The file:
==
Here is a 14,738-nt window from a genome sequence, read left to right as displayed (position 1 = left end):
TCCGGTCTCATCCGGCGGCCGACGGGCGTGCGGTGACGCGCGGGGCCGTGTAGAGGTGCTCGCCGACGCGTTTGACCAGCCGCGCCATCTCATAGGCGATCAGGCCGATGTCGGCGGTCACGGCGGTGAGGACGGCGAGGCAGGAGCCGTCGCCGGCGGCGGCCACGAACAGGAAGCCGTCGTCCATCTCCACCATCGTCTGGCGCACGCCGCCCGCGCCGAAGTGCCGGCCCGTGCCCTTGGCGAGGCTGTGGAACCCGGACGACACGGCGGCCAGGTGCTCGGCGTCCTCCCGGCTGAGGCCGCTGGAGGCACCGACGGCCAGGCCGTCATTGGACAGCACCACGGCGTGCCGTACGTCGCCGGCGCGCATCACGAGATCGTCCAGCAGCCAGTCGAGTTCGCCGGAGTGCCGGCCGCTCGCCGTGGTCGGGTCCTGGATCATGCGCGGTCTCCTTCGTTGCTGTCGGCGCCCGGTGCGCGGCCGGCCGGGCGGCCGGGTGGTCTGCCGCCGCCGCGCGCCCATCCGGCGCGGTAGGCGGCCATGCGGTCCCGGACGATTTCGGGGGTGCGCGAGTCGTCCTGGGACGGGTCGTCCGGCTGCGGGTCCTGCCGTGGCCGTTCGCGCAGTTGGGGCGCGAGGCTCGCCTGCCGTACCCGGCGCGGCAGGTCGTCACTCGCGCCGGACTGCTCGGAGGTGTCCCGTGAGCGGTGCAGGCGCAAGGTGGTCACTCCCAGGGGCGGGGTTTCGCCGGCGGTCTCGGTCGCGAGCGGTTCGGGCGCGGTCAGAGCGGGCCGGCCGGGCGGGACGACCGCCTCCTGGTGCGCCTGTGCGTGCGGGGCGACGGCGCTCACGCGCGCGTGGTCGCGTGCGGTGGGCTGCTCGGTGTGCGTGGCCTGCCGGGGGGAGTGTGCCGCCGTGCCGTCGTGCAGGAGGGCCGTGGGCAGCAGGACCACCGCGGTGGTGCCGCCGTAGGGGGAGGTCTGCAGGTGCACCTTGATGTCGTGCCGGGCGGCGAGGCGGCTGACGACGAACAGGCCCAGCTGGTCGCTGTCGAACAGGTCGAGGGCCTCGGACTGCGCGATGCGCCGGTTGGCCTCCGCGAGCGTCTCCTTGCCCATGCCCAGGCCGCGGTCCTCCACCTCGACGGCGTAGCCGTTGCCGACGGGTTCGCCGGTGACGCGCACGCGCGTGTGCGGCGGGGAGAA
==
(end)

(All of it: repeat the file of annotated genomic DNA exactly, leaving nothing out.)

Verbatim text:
Here is a 14,738-nt window from a genome sequence, read left to right as displayed (position 1 = left end):
TCCGGTCTCATCCGGCGGCCGACGGGCGTGCGGTGACGCGCGGGGCCGTGTAGAGGTGCTCGCCGACGCGTTTGACCAGCCGCGCCATCTCATAGGCGATCAGGCCGATGTCGGCGGTCACGGCGGTGAGGACGGCGAGGCAGGAGCCGTCGCCGGCGGCGGCCACGAACAGGAAGCCGTCGTCCATCTCCACCATCGTCTGGCGCACGCCGCCCGCGCCGAAGTGCCGGCCCGTGCCCTTGGCGAGGCTGTGGAACCCGGACGACACGGCGGCCAGGTGCTCGGCGTCCTCCCGGCTGAGGCCGCTGGAGGCACCGACGGCCAGGCCGTCATTGGACAGCACCACGGCGTGCCGTACGTCGCCGGCGCGCATCACGAGATCGTCCAGCAGCCAGTCGAGTTCGCCGGAGTGCCGGCCGCTCGCCGTGGTCGGGTCCTGGATCATGCGCGGTCTCCTTCGTTGCTGTCGGCGCCCGGTGCGCGGCCGGCCGGGCGGCCGGGTGGTCTGCCGCCGCCGCGCGCCCATCCGGCGCGGTAGGCGGCCATGCGGTCCCGGACGATTTCGGGGGTGCGCGAGTCGTCCTGGGACGGGTCGTCCGGCTGCGGGTCCTGCCGTGGCCGTTCGCGCAGTTGGGGCGCGAGGCTCGCCTGCCGTACCCGGCGCGGCAGGTCGTCACTCGCGCCGGACTGCTCGGAGGTGTCCCGTGAGCGGTGCAGGCGCAAGGTGGTCACTCCCAGGGGCGGGGTTTCGCCGGCGGTCTCGGTCGCGAGCGGTTCGGGCGCGGTCAGAGCGGGCCGGCCGGGCGGGACGACCGCCTCCTGGTGCGCCTGTGCGTGCGGGGCGACGGCGCTCACGCGCGCGTGGTCGCGTGCGGTGGGCTGCTCGGTGTGCGTGGCCTGCCGGGGGGAGTGTGCCGCCGTGCCGTCGTGCAGGAGGGCCGTGGGCAGCAGGACCACCGCGGTGGTGCCGCCGTAGGGGGAGGTCTGCAGGTGCACCTTGATGTCGTGCCGGGCGGCGAGGCGGCTGACGACGAACAGGCCCAGCTGGTCGCTGTCGAACAGGTCGAGGGCCTCGGACTGCGCGATGCGCCGGTTGGCCTCCGCGAGCGTCTCCTTGCCCATGCCCAGGCCGCGGTCCTCCACCTCGACGGCGTAGCCGTTGCCGACGGGTTCGCCGGTGACGCGCACGCGCGTGTGCGGCGGGGAGAA